Back Home Again: Knowledge Is Power

Illustration by Ryan Snook

GIVEN MY APPRECIATION for modest people, I’m embarrassed to admit that several times a day, I catch myself thinking I’m smarter than everyone else. Feelings of superiority are not admirable; it’s just that I see so many people do such stupid things, I can’t help but think I’m smarter than the average bear. Just recently, my wife and I were driving north on I-69 approaching the Fishers exit when three luxury sports cars flew by, weaving through the heavy traffic, obviously racing. A half-mile later, we came upon the three cars smashed to smithereens, having crashed into one another but miraculously no one else. The three young male drivers had exited their ruined vehicles and were screaming at one another. My wife and I crept past them, ogling the wreck.

“This is oddly satisfying,” my wife said.

I had done several foolish things that day but nothing that dumb, and for the rest of the evening, I felt vastly superior.

If you were to ask for demonstratable proof of my intelligence—say, my school grades from my childhood—you would find little evidence of my genius, but that’s because my teachers didn’t fully appreciate my soaring intellect and often dismissed its possibility. Indeed, Mr. Short, my sixth-grade math teacher, once remarked to me that I couldn’t find my butt with both hands and gave me a D on my report card. A lesser student would have found this discouraging, but I soldiered on, determined to prove him wrong—which I did the next semester by not only finding my butt but also by raising my grade to a gentleman’s C. I would have gotten an A but didn’t want to ruin the grading curve for my fellow students. As it turns out, I was not only brilliant, but I was also compassionate.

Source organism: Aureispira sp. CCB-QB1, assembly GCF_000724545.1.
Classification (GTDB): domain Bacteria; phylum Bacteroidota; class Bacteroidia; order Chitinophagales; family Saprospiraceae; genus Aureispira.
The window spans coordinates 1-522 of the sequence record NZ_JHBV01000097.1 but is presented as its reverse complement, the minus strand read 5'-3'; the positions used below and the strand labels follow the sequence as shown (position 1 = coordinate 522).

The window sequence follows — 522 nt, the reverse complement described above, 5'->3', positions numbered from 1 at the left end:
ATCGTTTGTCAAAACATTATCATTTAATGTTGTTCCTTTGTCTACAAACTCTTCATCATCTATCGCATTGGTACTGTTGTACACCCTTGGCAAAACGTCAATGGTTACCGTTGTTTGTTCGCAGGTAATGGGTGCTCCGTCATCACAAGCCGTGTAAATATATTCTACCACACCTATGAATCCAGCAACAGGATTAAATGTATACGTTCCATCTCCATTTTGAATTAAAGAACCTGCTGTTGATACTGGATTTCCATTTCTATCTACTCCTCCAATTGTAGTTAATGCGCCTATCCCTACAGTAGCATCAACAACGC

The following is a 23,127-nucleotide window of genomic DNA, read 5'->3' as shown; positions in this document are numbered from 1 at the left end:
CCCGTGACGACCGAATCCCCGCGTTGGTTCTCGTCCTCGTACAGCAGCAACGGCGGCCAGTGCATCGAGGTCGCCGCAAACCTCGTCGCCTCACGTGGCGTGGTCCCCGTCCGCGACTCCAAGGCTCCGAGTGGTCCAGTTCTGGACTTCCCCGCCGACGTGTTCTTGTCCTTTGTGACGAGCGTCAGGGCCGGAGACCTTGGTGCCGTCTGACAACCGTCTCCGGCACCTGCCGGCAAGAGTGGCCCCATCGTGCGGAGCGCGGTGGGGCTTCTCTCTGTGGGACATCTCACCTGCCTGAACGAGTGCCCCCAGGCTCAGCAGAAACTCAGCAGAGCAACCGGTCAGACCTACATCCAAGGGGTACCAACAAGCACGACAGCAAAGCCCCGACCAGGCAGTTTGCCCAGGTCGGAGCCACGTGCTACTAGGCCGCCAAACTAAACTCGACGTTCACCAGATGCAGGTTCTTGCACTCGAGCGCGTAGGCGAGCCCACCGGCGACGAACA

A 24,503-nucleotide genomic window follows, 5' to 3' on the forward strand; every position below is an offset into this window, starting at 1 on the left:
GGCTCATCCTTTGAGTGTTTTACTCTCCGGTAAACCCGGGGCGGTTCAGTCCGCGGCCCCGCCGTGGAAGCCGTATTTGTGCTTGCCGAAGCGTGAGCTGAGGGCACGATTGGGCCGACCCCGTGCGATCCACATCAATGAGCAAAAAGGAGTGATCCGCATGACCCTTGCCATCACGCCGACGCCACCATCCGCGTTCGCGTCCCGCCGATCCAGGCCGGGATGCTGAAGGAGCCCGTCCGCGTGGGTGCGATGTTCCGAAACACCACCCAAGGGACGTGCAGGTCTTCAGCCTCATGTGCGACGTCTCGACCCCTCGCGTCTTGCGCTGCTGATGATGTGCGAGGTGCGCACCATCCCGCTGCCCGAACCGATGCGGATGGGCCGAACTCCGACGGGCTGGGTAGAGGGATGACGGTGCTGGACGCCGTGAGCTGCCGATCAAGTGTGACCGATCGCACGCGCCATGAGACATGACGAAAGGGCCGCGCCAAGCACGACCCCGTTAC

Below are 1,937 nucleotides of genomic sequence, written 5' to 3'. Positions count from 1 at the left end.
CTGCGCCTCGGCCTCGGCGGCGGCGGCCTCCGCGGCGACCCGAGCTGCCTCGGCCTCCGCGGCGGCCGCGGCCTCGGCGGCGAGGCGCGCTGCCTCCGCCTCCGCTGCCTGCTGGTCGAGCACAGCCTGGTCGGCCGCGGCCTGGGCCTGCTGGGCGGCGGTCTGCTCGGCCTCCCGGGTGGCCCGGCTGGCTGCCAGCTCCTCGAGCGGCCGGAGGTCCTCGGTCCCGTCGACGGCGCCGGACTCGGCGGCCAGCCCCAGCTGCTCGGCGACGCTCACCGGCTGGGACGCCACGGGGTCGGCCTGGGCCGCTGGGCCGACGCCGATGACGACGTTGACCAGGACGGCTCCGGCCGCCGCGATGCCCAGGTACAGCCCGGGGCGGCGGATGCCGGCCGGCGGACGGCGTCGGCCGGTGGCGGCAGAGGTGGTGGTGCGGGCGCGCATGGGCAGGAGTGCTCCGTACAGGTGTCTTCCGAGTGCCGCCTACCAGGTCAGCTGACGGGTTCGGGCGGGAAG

One can only hide such brilliance for so long without being discovered, and my wisdom became more widely known when I graduated from high school six years later and was hired by the state to pick up roadkill along I-74. Within a few short weeks, I was Indiana’s expert on flattened fauna, able to correctly identify not only the species of roadkill but also the means and timing of its demise through careful study of tire treads, compression, and rigidity. (Groundhog, Marmota monax, 1979 Ford LTD Country Esquire station wagon, 2.5 days ago.) Never one to rest on my laurels, I hit the speech circuit, traveling across the nation to lecture on roadkill removal and proper disposal. (Scoop shovel, incinerator, and recitation of a prayer of St. Francis—the patron saint of animals both dead and alive.)

As is often the case in the caring professions, I burned out after a while and, seeking a new direction in my life, entered the field of general medicine—brain surgery, more specifically—and was the first to discover that when the cingulate gyrus is poked with a finger, the right leg spasms uncontrollably, which led to the eventual mapping of the genome (you’re welcome) and the subsequent discovery of gene therapy (happy to help).

I mention these things so you can better appreciate why I am anticipating my 45th high school reunion next summer, which I have on good authority will be attended by Mr. Short. Being a Christian, I have forgiven him for the most part, but I might point out to him that while he was teaching middle school geometry, I invented a pill that causes one to forget the presidency of Donald Trump. As you can imagine, this has made me wealthier than God Himself, and I’m putting the funds to good use. I will soon be purchasing the internet patent from Al Gore, lock, stock, and barrel, and closing it down so we can return to getting our news from newspapers and magazines and venting our spleens in letters to the editors, like we did in the old days.

With the money left over, I will buy the X-ray glasses that were advertised in the backs of comic books when I was a kid. (“See thru walls! See thru clothes! Amaze your friends! Only $1.00!”) When I mail-ordered a pair in the sixth grade, my mom intercepted the package from the mail and tossed it in the trash before I could test them out. Ever since then, I’ve wondered what I’ve missed and can’t help but think my education suffered because of my mother’s Catholic purity. I might even buy a sports car and race it down the interstate, dodging the road- kill, remembering my humble beginnings.